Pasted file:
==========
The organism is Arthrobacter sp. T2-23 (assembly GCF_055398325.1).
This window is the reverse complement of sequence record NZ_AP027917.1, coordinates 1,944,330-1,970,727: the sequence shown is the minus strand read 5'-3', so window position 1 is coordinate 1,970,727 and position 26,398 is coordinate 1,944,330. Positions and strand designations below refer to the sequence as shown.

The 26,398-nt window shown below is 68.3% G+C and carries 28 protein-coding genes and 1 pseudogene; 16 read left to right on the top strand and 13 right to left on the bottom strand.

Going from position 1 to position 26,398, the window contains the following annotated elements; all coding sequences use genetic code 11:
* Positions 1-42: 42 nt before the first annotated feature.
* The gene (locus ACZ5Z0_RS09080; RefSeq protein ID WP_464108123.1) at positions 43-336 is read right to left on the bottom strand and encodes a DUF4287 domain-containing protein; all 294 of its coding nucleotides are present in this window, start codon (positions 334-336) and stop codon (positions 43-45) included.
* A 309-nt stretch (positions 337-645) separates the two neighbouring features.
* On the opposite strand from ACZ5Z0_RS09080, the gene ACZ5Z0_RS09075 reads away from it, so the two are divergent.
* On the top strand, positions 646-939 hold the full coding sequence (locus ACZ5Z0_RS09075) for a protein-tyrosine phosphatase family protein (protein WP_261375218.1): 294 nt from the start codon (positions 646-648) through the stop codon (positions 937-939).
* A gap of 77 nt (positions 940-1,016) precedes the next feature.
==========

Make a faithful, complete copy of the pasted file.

The organism is Arthrobacter sp. T2-23 (assembly GCF_055398325.1).
This window is the reverse complement of sequence record NZ_AP027917.1, coordinates 1,944,330-1,970,727: the sequence shown is the minus strand read 5'-3', so window position 1 is coordinate 1,970,727 and position 26,398 is coordinate 1,944,330. Positions and strand designations below refer to the sequence as shown.

The 26,398-nt window shown below is 68.3% G+C and carries 28 protein-coding genes and 1 pseudogene; 16 read left to right on the top strand and 13 right to left on the bottom strand.

Going from position 1 to position 26,398, the window contains the following annotated elements; all coding sequences use genetic code 11:
* Positions 1-42: 42 nt before the first annotated feature.
* The gene (locus ACZ5Z0_RS09080; RefSeq protein ID WP_464108123.1) at positions 43-336 is read right to left on the bottom strand and encodes a DUF4287 domain-containing protein; all 294 of its coding nucleotides are present in this window, start codon (positions 334-336) and stop codon (positions 43-45) included.
* A 309-nt stretch (positions 337-645) separates the two neighbouring features.
* On the opposite strand from ACZ5Z0_RS09080, the gene ACZ5Z0_RS09075 reads away from it, so the two are divergent.
* On the top strand, positions 646-939 hold the full coding sequence (locus ACZ5Z0_RS09075) for a protein-tyrosine phosphatase family protein (protein WP_261375218.1): 294 nt from the start codon (positions 646-648) through the stop codon (positions 937-939).
* A gap of 77 nt (positions 940-1,016) precedes the next feature.